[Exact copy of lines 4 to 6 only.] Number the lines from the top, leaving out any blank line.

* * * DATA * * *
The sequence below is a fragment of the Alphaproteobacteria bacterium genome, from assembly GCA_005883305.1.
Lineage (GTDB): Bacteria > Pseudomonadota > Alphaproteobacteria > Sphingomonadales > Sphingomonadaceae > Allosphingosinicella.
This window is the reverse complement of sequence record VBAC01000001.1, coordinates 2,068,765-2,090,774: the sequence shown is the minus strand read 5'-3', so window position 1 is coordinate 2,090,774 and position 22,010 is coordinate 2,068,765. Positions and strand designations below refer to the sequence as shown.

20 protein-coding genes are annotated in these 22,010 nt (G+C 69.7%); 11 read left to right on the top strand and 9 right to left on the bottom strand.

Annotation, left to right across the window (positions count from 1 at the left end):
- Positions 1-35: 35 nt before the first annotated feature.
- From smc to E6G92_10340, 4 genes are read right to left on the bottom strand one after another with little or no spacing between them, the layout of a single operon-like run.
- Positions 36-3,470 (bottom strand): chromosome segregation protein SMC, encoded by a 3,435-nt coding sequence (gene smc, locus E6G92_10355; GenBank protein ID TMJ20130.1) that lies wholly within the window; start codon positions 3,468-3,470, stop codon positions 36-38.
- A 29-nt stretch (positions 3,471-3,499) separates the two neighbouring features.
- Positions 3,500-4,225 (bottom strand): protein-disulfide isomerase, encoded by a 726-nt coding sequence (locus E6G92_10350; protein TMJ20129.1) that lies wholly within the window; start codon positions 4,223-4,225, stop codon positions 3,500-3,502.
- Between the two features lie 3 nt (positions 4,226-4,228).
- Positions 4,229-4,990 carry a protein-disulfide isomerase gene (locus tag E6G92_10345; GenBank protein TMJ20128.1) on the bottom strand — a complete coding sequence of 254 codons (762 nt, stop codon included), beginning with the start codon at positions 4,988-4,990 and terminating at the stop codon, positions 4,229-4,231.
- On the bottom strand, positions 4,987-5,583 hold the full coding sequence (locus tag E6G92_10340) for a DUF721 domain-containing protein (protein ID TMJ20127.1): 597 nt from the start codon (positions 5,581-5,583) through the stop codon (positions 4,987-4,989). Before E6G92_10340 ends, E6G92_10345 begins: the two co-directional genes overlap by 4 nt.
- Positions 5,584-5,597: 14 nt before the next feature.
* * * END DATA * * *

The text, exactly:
20 protein-coding genes are annotated in these 22,010 nt (G+C 69.7%); 11 read left to right on the top strand and 9 right to left on the bottom strand.

Annotation, left to right across the window (positions count from 1 at the left end):
- Positions 1-35: 35 nt before the first annotated feature.